Conflict of Interest Statement
The authors declare that the research was conducted in the absence of any commercial or financial relationships that could be construed as a potential conflict of interest.
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Keywords: Bayesian inference, insight problem solving, judgment and decision-making, performance, cognitive processes
Citation: Vallée-Tourangeau G, Sirota M, Juanchich M and Vallée-Tourangeau F (2015) Beyond getting the numbers right: what does it mean to be a “successful” Bayesian reasoner? Front. Psychol. 6:712. doi: 10.3389/fpsyg.2015.00712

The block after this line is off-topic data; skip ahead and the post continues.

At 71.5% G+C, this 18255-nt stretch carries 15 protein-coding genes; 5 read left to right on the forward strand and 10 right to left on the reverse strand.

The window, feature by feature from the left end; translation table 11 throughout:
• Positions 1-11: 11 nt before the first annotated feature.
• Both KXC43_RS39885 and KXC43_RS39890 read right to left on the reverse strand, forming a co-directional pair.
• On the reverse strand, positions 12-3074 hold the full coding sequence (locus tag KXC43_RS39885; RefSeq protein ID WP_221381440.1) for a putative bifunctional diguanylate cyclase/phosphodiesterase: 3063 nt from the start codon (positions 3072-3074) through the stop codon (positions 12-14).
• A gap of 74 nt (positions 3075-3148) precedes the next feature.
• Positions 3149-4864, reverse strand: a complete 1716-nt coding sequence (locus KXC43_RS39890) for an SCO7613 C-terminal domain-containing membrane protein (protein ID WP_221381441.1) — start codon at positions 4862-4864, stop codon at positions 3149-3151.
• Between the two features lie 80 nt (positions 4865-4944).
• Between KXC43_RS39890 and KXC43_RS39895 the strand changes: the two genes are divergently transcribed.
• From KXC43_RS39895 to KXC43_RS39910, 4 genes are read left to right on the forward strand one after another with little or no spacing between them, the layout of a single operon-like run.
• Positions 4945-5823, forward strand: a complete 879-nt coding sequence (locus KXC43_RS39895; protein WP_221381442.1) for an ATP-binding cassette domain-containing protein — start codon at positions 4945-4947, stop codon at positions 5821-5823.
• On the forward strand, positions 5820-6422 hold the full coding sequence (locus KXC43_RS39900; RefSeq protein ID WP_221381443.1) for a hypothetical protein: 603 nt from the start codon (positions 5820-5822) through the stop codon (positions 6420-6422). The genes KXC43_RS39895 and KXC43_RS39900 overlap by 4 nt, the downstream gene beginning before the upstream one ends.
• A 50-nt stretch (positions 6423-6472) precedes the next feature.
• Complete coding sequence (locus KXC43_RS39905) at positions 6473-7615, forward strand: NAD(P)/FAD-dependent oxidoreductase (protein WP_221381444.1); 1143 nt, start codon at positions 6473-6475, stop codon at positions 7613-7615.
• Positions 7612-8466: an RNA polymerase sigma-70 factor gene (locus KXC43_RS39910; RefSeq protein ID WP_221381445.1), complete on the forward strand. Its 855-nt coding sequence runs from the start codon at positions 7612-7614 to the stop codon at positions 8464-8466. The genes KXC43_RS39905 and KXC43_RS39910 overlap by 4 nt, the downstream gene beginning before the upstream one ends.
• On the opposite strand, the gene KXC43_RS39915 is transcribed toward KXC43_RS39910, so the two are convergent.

Received: 09 February 2015; Accepted: 13 May 2015;
Published: 02 June 2015.
Edited by:David R. Mandel, Defence R&D Canada, Canada
Reviewed by:Simon John McNair, Leeds University Business School, UK
Peter Juslin, Uppsala University, Sweden
Copyright © 2015 Vallée-Tourangeau, Sirota, Juanchich and Vallée-Tourangeau. This is an open-access article distributed under the terms of the Creative Commons Attribution License (CC BY). The use, distribution or reproduction in other forums is permitted, provided the original author(s) or licensor are credited and that the original publication in this journal is cited, in accordance with accepted academic practice. No use, distribution or reproduction is permitted which does not comply with these terms.
*Correspondence: Gaëlle Vallée-Tourangeau, firstname.lastname@example.org